A guide to three key Golden State ballot proposals.
A law signed by Gov. Gavin Newsom on Labor Day faces a referendum driven by corporate franchisors.
Of the 17 propositions on this year’s California ballot, few are as divisive as the issue of capital punishment. There are actually two separate initiatives targeting the death penalty: Proposition 62, which would abolish the death penalty, and Proposition 66, which would speed up executions.
The old-school image of a rock star was a guy smoking a cigarette, and Tris Imboden was that guy. As the drummer for the band Chicago for the past quarter-century, or on the road with Kenny Loggins or Chaka Khan, smokes were just part of what it meant to be a musician. What it meant to be cool.
It’s been 105 years since California voters were granted, by a progressive governor and his forward-thinking allies, the right to make laws at the ballot box. We were not the first to gain the privilege; 11 states got there first. Today 24 states allow for direct legislation, which they exercise with varying degrees of intensity when the need arises.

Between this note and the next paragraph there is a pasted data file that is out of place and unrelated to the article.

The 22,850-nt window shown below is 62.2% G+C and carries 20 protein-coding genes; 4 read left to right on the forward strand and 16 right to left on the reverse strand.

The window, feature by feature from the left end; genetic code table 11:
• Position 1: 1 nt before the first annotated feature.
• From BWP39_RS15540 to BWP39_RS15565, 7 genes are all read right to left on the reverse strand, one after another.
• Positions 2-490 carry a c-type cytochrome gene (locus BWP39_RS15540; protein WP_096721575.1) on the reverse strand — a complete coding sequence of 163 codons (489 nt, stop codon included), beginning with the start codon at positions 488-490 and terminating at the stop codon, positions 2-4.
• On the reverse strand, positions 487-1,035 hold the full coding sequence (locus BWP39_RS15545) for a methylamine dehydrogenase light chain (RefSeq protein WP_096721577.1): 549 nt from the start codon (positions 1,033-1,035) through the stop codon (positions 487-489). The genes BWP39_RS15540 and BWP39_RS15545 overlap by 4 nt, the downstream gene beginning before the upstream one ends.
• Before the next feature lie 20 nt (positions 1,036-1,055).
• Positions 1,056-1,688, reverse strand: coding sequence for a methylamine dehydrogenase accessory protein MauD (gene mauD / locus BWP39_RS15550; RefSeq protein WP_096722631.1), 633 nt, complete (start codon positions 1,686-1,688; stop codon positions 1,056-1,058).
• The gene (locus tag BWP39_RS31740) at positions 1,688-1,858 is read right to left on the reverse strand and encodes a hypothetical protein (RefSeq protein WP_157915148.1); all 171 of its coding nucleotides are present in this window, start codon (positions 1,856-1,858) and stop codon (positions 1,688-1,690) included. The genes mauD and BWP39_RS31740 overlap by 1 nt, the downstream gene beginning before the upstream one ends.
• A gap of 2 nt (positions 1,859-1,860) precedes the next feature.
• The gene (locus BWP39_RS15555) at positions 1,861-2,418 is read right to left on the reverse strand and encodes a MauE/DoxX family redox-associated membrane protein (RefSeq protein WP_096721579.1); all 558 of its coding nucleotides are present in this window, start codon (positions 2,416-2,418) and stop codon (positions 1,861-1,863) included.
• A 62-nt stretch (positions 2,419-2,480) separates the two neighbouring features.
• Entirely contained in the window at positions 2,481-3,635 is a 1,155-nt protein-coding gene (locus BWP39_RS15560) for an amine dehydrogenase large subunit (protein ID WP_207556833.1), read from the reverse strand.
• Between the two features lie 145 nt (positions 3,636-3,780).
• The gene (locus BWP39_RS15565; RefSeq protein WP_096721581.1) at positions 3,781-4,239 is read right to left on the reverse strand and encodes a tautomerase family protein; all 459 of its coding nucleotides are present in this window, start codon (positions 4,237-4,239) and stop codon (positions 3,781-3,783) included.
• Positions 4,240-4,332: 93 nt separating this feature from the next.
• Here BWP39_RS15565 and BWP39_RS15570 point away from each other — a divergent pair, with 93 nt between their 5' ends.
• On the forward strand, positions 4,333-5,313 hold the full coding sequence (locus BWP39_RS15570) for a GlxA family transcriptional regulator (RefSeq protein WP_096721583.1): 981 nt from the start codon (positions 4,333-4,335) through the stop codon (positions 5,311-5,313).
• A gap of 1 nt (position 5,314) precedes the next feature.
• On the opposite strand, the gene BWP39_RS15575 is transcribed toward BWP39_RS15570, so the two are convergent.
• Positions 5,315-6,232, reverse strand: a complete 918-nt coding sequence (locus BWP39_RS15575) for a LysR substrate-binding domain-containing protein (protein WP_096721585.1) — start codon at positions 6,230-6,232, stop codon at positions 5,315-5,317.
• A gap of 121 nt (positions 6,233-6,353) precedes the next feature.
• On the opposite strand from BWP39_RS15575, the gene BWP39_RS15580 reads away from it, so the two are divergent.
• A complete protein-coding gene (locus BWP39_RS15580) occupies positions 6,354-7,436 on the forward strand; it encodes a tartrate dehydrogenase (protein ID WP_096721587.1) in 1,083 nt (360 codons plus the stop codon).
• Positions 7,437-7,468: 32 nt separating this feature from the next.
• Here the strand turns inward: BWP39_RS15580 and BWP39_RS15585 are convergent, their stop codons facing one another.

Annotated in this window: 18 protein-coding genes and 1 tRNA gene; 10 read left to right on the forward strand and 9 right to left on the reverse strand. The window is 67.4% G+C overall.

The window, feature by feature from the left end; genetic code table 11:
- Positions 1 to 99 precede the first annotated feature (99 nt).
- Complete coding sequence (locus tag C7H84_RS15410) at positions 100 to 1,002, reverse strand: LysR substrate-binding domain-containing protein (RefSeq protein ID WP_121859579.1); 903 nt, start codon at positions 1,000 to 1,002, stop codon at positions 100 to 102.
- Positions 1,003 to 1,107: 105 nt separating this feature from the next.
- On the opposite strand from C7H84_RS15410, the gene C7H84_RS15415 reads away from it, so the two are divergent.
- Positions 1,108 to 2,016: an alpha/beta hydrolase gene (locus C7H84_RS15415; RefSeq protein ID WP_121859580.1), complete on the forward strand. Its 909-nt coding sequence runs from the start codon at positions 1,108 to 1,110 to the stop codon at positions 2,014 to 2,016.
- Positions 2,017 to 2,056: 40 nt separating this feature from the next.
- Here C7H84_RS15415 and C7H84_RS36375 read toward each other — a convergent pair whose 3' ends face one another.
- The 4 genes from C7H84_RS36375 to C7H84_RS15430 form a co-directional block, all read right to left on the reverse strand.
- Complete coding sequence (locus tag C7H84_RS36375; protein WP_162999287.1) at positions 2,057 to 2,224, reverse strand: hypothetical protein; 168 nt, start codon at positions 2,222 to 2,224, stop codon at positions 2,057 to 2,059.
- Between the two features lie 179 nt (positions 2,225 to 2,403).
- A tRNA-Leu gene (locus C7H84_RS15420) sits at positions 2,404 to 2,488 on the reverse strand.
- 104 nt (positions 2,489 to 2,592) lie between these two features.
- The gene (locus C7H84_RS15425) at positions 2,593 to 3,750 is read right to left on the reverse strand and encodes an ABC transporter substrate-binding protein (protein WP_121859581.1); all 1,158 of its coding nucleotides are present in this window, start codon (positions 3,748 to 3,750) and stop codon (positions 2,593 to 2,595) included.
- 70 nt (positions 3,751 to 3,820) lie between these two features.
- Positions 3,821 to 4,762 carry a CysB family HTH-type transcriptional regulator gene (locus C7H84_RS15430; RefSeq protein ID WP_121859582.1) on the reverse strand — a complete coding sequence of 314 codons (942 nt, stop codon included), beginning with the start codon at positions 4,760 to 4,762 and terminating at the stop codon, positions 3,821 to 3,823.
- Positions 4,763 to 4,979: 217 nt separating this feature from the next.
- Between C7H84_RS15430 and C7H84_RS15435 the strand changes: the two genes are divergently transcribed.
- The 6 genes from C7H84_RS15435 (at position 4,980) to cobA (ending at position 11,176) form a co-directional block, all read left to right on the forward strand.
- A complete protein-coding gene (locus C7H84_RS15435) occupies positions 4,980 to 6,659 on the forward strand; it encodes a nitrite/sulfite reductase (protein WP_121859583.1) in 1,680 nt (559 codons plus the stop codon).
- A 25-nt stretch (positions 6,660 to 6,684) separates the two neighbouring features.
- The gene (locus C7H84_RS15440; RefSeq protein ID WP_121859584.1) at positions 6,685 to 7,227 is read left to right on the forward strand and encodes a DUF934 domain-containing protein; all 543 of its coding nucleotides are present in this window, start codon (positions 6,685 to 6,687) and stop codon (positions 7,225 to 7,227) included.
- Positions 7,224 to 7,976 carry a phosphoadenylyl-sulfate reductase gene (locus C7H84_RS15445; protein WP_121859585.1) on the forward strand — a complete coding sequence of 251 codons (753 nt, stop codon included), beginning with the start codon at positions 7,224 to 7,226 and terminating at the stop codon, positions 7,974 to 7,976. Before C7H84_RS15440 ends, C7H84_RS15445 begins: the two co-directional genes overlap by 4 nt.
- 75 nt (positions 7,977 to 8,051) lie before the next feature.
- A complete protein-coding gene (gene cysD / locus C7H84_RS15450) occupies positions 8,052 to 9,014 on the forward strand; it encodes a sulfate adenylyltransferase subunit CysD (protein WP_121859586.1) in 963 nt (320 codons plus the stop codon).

A snapshot of some of this election year’s high-rolling corporate donors.
This week Capital & Main examines several of the 17 voter initiatives, taking a hard look at corporate influence over California’s ballot-box legislation.